32 Gigapixel of Bramberg (Austria)  

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Hellkeeper
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32 Gigapixel of Bramberg (Austria)

by Hellkeeper » Thu Mar 08, 2012 6:14 pm

Gigapixel Panos from Austria: gpix.at

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by AlexandreJ » Tue Mar 13, 2012 9:37 am

Nice :) Seems that you have an efficient workflow to be able to produce that amount of panorama !

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by Hellkeeper » Tue Mar 13, 2012 10:13 am

;-)
without APG it wouldn't be possible to get that amount of panos in this time! :)
Gigapixel Panos from Austria: gpix.at

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by taf » Tue Mar 13, 2012 1:23 pm

nive view... great pano !
Look. There's a rhythmic ceremonial ritual coming up !

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by klausesser » Tue Mar 13, 2012 1:30 pm

Hellkeeper wrote:One of my latest Gigapixels. Have fun! ;-)

http://www.gpix.at/Gpix.at-Gigapixel_gpath,bramberg,pid,9112,type,gpix.html

Nice! :cool:

best, Klaus
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by inMotion » Wed May 30, 2012 3:51 pm

Hellkeeper wrote:;-)
without APG it wouldn't be possible to get that amount of panos in this time! :)

have any gigapixel workflow tips you'd like to share? :)
http://vimeo.com/11328214 - My Silk Road Timelapse: Two Months Across Tibet, Xinjiang, Yunnan, and China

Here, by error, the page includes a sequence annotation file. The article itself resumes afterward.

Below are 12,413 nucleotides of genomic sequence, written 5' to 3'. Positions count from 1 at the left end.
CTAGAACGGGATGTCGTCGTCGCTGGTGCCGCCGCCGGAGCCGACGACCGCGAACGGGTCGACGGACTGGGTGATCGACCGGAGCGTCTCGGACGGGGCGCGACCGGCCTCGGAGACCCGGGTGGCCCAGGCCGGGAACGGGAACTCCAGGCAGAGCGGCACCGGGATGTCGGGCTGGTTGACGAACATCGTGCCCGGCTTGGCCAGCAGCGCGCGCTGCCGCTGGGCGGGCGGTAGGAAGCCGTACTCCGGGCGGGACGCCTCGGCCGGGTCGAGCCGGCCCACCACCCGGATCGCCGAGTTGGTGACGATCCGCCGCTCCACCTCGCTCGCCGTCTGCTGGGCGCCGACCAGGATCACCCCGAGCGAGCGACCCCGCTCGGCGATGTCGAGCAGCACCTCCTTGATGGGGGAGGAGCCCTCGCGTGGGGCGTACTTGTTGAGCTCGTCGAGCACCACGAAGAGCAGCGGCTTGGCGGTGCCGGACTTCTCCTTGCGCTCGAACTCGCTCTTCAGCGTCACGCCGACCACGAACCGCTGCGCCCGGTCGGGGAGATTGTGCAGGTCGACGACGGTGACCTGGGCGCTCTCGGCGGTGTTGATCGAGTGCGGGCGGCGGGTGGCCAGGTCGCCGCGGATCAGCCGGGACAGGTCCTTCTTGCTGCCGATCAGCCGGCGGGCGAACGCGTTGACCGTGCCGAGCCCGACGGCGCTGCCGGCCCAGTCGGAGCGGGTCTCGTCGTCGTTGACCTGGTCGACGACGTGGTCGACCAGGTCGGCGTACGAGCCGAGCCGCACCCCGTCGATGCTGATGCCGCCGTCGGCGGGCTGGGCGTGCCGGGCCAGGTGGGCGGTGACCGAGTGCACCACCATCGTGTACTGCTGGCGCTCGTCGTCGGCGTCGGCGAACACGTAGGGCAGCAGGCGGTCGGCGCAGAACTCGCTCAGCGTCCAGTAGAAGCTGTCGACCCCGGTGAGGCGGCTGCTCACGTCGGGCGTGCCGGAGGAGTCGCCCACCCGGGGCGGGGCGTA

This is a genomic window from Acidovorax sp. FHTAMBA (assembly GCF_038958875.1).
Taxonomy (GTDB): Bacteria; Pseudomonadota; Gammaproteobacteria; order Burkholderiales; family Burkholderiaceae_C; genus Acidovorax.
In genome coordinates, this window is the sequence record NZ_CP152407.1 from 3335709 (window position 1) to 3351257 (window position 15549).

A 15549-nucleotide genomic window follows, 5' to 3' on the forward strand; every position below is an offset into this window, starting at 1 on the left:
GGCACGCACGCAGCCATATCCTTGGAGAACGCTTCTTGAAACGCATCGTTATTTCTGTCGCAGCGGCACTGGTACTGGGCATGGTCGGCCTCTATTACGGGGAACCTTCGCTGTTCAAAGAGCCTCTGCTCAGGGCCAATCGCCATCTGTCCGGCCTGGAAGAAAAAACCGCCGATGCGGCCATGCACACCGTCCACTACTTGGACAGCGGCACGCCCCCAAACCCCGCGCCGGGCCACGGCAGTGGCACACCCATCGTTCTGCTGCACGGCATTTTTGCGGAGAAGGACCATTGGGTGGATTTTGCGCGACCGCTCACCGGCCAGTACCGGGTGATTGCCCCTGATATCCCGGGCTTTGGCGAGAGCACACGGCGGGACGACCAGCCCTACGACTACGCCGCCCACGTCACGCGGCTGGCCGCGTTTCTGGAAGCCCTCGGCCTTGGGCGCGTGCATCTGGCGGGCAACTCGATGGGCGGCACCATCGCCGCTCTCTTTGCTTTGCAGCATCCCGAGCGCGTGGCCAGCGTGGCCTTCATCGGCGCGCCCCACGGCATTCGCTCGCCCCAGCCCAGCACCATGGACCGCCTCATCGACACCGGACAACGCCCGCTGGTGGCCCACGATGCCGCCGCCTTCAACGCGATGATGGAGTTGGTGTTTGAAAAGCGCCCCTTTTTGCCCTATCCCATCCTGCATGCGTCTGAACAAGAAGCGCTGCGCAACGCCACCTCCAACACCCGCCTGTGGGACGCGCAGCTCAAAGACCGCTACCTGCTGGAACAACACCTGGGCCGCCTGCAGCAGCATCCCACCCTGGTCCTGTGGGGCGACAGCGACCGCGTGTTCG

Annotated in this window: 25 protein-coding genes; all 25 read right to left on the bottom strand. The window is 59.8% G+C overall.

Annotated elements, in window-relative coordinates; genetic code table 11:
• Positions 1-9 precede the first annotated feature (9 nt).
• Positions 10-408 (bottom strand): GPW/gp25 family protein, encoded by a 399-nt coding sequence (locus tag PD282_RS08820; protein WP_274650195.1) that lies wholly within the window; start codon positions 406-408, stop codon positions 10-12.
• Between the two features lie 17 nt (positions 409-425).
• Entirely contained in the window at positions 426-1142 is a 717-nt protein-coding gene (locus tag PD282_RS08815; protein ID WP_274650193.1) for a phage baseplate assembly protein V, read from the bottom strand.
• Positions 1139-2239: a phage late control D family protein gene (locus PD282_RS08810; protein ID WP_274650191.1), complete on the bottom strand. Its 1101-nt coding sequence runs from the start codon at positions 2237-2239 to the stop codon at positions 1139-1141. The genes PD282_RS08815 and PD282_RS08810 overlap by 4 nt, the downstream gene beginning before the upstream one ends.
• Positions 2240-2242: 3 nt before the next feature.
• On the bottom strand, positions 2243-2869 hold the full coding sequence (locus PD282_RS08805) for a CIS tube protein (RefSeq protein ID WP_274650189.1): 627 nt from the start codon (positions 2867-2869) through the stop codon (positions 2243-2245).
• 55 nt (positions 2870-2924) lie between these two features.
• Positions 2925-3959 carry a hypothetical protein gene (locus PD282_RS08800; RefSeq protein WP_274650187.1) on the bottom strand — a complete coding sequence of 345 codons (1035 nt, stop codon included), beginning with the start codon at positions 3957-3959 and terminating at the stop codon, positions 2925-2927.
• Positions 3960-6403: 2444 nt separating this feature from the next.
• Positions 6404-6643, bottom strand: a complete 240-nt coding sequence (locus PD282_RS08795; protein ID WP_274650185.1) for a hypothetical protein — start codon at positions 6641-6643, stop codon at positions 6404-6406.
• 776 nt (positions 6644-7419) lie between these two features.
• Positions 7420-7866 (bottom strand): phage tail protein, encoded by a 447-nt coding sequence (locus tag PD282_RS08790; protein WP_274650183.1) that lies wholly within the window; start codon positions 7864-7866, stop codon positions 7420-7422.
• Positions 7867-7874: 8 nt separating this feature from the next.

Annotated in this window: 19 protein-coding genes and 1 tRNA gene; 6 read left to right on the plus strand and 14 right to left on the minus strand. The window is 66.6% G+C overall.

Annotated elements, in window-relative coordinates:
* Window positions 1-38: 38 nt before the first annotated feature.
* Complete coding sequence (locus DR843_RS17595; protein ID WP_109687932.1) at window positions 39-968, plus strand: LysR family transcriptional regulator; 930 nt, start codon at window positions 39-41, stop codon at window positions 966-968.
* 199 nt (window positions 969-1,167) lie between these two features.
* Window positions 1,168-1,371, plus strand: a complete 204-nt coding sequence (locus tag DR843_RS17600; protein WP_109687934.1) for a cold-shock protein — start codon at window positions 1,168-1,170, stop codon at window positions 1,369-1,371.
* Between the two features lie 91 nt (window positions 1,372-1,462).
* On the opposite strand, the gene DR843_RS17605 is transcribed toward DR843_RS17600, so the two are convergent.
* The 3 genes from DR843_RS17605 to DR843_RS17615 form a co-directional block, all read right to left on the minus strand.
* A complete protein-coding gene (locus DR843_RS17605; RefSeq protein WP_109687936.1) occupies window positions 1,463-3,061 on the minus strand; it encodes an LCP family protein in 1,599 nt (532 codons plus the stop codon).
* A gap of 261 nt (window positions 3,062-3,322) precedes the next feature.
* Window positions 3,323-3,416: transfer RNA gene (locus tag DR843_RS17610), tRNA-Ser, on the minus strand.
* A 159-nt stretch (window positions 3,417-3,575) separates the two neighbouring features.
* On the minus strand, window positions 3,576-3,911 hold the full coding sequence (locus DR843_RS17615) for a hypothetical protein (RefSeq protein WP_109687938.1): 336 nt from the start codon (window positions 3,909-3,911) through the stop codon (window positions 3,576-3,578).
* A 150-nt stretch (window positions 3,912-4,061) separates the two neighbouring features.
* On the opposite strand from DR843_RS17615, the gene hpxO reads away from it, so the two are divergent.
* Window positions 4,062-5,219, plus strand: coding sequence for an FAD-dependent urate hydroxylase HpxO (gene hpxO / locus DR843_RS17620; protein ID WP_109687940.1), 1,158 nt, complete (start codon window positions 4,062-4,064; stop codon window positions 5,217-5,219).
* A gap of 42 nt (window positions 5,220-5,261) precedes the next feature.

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by klausesser » Wed May 30, 2012 4:03 pm

inMotion wrote:
Hellkeeper wrote:;-)
without APG it wouldn't be possible to get that amount of panos in this time! :)

have any gigapixel workflow tips you'd like to share? :)

May i drop in here? :cool:

1) get a fullframe camera (you already did afaik).
2) use prime-lenses (saves time in post-processing CAs and so on).
3) use a very sturdy head and tripod.
4) use a very precise head.
5) us a precise and fast head.
6) use a sturdy, precise, fast head providing an intelligent controller - preferably detachable from the head - which writes xml files.
7) use the genial APG-xml-import. It provides very, very much very clever options . . . once you got used to it i mean . . :cool:.
8) plan your shooting! Gigapixel-shoots take their time - even using a relatively fast moving head. You will definitely find yourself facing unexpected problems . . .

9) take things easy. ;)

best, Klaus
Last edited by klausesser on Wed May 30, 2012 4:04 pm, edited 1 time in total.
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by inMotion » Thu May 31, 2012 1:47 pm

Thanks Klaus! Seems like getting the panogear head was not the best idea... :(
http://vimeo.com/11328214 - My Silk Road Timelapse: Two Months Across Tibet, Xinjiang, Yunnan, and China

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by klausesser » Thu May 31, 2012 3:08 pm

inMotion wrote:Thanks Klaus! Seems like getting the panogear head was not the best idea... :(

Well - related to the price it´s a very clever investion! Depends on what you want to do/achieve:

For private/hobby use it´s absolutely great! The time of a shoot doesn´t count that much here.

For commercial use it might be too limited in it´s features and also too slow. Depeds on what you shoot.

Nevertheless it´s a fine head!

best, Klaus
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by mediavets » Thu May 31, 2012 3:37 pm

inMotion wrote:Thanks Klaus! Seems like getting the panogear head was not the best idea... :(

As Klaus says it depends on the task in hand but for most people budget constraints would also be a consideration; and the Merlin/Panogear + Papywizard system offers unrivalled price-performance.

Had you described your requierements and budget and and sought advice here before purchasing the Panogear mount we might have suggested something different.